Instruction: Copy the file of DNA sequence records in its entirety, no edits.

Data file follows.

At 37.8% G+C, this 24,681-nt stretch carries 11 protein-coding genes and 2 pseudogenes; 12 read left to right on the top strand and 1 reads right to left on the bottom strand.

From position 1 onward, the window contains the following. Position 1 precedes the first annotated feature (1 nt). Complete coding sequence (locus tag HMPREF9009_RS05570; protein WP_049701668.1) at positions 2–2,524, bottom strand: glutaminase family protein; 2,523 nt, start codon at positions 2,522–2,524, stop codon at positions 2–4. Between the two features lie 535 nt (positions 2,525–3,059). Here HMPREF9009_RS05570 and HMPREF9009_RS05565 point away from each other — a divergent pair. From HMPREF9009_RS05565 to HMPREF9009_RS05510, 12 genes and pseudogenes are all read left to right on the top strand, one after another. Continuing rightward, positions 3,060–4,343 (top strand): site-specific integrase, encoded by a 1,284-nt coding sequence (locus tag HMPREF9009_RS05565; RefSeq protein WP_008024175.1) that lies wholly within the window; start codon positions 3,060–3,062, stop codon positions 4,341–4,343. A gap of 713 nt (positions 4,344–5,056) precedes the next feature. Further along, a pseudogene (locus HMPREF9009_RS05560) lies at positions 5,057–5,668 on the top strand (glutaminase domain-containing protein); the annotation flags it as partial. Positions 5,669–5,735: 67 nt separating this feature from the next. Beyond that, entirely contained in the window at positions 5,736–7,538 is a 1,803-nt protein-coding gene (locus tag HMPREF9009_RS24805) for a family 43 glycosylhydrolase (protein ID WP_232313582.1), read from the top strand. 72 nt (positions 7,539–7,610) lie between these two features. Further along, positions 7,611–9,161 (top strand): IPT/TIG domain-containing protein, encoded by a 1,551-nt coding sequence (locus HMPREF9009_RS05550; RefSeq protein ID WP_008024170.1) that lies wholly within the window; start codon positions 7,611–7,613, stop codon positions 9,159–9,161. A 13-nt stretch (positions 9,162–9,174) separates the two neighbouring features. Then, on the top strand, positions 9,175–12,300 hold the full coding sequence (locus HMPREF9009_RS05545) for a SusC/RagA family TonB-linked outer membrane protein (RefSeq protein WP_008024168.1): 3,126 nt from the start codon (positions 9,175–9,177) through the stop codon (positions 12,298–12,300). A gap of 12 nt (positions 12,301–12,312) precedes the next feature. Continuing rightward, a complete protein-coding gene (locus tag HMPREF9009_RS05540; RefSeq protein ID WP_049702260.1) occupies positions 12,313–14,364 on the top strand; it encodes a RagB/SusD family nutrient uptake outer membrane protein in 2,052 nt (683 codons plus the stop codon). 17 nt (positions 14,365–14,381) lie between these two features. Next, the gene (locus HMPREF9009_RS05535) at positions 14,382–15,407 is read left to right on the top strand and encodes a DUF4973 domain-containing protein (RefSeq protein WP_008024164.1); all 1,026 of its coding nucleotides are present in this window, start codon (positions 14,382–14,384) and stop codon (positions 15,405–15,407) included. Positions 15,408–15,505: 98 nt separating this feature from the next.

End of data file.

At 37.8% G+C, this 24,681-nt stretch carries 11 protein-coding genes and 2 pseudogenes; 12 read left to right on the top strand and 1 reads right to left on the bottom strand.

From position 1 onward, the window contains the following. Position 1 precedes the first annotated feature (1 nt). Complete coding sequence (locus tag HMPREF9009_RS05570; protein WP_049701668.1) at positions 2–2,524, bottom strand: glutaminase family protein; 2,523 nt, start codon at positions 2,522–2,524, stop codon at positions 2–4. Between the two features lie 535 nt (positions 2,525–3,059). Here HMPREF9009_RS05570 and HMPREF9009_RS05565 point away from each other — a divergent pair. From HMPREF9009_RS05565 to HMPREF9009_RS05510, 12 genes and pseudogenes are all read left to right on the top strand, one after another. Continuing rightward, positions 3,060–4,343 (top strand): site-specific integrase, encoded by a 1,284-nt coding sequence (locus tag HMPREF9009_RS05565; RefSeq protein WP_008024175.1) that lies wholly within the window; start codon positions 3,060–3,062, stop codon positions 4,341–4,343. A gap of 713 nt (positions 4,344–5,056) precedes the next feature. Further along, a pseudogene (locus HMPREF9009_RS05560) lies at positions 5,057–5,668 on the top strand (glutaminase domain-containing protein); the annotation flags it as partial. Positions 5,669–5,735: 67 nt separating this feature from the next. Beyond that, entirely contained in the window at positions 5,736–7,538 is a 1,803-nt protein-coding gene (locus tag HMPREF9009_RS24805) for a family 43 glycosylhydrolase (protein ID WP_232313582.1), read from the top strand. 72 nt (positions 7,539–7,610) lie between these two features. Further along, positions 7,611–9,161 (top strand): IPT/TIG domain-containing protein, encoded by a 1,551-nt coding sequence (locus HMPREF9009_RS05550; RefSeq protein ID WP_008024170.1) that lies wholly within the window; start codon positions 7,611–7,613, stop codon positions 9,159–9,161. A 13-nt stretch (positions 9,162–9,174) separates the two neighbouring features. Then, on the top strand, positions 9,175–12,300 hold the full coding sequence (locus HMPREF9009_RS05545) for a SusC/RagA family TonB-linked outer membrane protein (RefSeq protein WP_008024168.1): 3,126 nt from the start codon (positions 9,175–9,177) through the stop codon (positions 12,298–12,300). A gap of 12 nt (positions 12,301–12,312) precedes the next feature. Continuing rightward, a complete protein-coding gene (locus tag HMPREF9009_RS05540; RefSeq protein ID WP_049702260.1) occupies positions 12,313–14,364 on the top strand; it encodes a RagB/SusD family nutrient uptake outer membrane protein in 2,052 nt (683 codons plus the stop codon). 17 nt (positions 14,365–14,381) lie between these two features. Next, the gene (locus HMPREF9009_RS05535) at positions 14,382–15,407 is read left to right on the top strand and encodes a DUF4973 domain-containing protein (RefSeq protein WP_008024164.1); all 1,026 of its coding nucleotides are present in this window, start codon (positions 14,382–14,384) and stop codon (positions 15,405–15,407) included. Positions 15,408–15,505: 98 nt separating this feature from the next.